Kelly Phillips Erb Senior Contributor
April 30, 2020
Every Friday evening, my husband’s college friends have a Zoom happy hour: it’s practicing social distancing and being social at the same time. The conversations have been dominated, of late, by the COVID-19 pandemic and how it’s affecting our families. One popular gripe? College tuition and room and board.
During the pandemic, students are being sent home from college, and some classes are being canceled. That means students are left with semesters cut short or a move to online courses, leaving unused or barely touched housing and meal plans. Schools are dealing with this in different ways. Some are offering partial tuition and fee refunds, while others are choosing to keep fees intact, suggesting that the underlying expenses (like administration and the costs of paying faculty) haven’t really changed.
According to Inside Higher Ed, 90% of parents with children already enrolled in college say they are not “comfortable” with the current landscape. That number ticks up a little – to 93% – for parents of students attending private institutions. Of those, 47% expect a “meaningful reduction in price.”
Mark Kantrowitz, publisher of SavingForCollege.com, reports that about 70% of colleges are offering refunds. The refunds are typically 40%-60% of the room and board cost for the spring semester.
For those parents who are fortunate enough to get a partial refund of tuition and fees, there are some potential tax traps. Let’s start with the obvious: tax deductions and credits.
According to the Internal Revenue Service (IRS), a refund of qualified education expenses may reduce adjusted qualified education expenses for the tax year or require repayment (recapture) of a credit claimed in an earlier year.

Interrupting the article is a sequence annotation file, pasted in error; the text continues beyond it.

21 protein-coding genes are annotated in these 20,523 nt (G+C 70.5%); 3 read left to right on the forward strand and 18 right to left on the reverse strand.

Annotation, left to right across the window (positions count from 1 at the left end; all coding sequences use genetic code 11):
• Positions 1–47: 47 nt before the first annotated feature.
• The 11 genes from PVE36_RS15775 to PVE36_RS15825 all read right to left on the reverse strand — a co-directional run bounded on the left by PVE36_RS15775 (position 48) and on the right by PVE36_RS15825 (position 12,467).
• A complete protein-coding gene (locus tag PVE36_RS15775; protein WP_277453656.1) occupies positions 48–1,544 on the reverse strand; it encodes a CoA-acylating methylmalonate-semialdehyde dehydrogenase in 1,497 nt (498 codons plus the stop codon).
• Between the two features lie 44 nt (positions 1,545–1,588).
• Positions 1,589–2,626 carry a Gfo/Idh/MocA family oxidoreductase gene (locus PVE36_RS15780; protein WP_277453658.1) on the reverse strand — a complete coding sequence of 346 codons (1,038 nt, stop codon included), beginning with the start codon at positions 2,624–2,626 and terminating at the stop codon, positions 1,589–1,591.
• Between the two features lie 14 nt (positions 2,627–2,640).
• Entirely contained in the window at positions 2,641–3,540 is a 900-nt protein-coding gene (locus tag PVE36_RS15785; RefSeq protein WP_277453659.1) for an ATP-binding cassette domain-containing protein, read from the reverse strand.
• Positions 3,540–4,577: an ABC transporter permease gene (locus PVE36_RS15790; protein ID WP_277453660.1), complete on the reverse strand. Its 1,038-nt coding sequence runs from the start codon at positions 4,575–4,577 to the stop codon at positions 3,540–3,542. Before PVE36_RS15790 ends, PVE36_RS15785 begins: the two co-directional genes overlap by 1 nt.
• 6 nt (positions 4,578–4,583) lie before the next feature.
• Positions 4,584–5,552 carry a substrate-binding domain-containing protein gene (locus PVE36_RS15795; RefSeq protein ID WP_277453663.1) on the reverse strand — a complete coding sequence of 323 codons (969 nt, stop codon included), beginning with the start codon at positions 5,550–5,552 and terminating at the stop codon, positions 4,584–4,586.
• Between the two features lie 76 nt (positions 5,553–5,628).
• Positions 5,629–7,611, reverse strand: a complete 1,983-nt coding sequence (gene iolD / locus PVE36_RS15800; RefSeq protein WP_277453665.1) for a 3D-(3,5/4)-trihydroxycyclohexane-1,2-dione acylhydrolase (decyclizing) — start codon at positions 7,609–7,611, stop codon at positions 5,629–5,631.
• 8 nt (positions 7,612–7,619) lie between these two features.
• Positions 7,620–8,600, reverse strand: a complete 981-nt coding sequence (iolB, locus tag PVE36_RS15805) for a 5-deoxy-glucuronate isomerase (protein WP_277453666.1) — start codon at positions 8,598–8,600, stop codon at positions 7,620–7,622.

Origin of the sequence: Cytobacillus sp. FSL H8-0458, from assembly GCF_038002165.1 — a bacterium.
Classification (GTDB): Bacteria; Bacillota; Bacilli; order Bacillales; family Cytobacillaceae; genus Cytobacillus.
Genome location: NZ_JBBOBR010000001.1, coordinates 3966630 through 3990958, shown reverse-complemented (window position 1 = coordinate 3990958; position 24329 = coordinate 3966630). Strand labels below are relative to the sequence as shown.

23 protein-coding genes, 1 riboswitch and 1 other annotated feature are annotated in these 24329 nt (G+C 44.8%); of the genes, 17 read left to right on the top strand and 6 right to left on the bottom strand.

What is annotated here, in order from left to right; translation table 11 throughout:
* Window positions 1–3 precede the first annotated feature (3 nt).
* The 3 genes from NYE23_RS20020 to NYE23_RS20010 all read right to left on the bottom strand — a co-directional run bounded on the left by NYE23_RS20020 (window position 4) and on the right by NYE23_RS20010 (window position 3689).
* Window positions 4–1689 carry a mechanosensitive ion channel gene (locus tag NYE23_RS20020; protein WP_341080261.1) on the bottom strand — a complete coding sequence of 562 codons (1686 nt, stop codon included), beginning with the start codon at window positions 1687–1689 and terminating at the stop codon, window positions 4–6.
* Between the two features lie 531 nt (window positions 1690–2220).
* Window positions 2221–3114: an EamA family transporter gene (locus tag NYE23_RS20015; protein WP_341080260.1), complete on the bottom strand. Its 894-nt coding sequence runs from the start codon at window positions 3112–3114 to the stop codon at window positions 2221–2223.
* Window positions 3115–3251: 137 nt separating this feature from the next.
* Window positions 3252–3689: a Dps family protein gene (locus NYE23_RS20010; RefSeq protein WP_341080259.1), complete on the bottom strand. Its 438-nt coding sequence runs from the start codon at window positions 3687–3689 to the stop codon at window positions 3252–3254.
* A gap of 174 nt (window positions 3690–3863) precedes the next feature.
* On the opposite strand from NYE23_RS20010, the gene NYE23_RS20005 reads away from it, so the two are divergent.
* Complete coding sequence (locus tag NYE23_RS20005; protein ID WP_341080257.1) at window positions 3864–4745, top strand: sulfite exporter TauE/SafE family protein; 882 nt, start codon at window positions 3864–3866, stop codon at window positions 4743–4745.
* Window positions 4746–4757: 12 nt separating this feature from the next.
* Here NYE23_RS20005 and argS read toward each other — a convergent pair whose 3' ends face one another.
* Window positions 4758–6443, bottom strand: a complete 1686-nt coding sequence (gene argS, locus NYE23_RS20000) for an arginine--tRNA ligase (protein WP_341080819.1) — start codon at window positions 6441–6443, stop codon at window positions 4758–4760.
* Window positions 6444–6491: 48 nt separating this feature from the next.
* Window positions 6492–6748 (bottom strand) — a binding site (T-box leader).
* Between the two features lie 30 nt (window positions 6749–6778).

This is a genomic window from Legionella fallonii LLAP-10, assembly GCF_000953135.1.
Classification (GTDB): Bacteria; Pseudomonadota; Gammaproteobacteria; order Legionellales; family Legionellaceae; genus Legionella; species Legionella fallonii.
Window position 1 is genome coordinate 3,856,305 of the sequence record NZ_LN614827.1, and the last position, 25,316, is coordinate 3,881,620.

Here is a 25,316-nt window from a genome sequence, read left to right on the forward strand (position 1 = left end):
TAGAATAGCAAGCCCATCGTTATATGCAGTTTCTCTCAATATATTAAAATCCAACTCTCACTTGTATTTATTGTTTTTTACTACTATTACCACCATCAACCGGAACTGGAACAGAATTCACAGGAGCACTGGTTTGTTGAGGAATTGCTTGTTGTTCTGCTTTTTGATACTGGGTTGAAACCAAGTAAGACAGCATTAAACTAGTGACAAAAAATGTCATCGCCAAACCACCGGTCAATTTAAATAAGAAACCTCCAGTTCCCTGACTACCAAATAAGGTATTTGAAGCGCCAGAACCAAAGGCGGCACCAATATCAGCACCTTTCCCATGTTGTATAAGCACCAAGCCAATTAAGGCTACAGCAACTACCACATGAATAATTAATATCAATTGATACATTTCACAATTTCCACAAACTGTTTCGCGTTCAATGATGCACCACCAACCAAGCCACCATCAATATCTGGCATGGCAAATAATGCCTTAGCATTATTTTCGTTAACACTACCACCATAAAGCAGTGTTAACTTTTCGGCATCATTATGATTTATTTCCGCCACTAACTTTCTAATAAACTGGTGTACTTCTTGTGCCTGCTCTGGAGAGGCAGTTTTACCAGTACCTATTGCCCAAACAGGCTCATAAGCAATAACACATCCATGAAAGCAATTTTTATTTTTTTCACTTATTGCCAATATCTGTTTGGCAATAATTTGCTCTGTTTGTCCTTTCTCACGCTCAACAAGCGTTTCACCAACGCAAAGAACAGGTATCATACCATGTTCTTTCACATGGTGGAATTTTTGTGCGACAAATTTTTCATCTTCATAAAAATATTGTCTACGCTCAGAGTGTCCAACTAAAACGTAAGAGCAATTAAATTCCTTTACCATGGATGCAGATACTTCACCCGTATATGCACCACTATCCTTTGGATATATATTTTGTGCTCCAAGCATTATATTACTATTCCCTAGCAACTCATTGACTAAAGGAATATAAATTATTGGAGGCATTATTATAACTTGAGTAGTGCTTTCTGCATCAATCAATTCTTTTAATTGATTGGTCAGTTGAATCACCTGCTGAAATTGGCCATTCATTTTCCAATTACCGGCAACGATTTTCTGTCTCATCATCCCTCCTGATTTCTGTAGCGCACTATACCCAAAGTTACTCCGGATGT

You should also pay attention to the source of the funds. If you’re paying as you go from already-taxed funds, or from loans, there’s typically no tax impact to you when you receive a refund. But if you receive a refund of funds that you originally paid out of a tax-favored account, there may be tax consequences.
If you return money from a 529 college savings account to the account – for the same student – it remains tax-free. Generally, the money has to be put back within 60 days of the refund (that’s the result of the PATH Act). But the IRS made clear in Notice 2020-23 that if the 60 day period ends between April 1, 2020, and July 15, 2020, you can stretch the return of the contribution to July 15, 2020.
The College Savings Foundation warns that refunds of money that originated from a 529 plan could be subject to federal and state taxes and penalties if it remains outside of the plan and is not used for qualified educational expenses. If you don’t return the funds to the account, they could be considered non-qualified distributions and subject to tax and a 10% tax penalty. But if you’re headed back to school this year, you may want to hold onto the money: check with your financial advisor or a tax professional for more info.
There’s additional tax relief for families who qualify for grants and other free money. Students who receive emergency financial aid grants under the Coronavirus Aid, Relief, and Economic Security Act (or CARES Act) qualify for tax-free treatment under section 139 of the Tax Code. And you already know that some students may be eligible for the Economic Impact Payments (EIP), or stimulus checks: those are tax-free, too.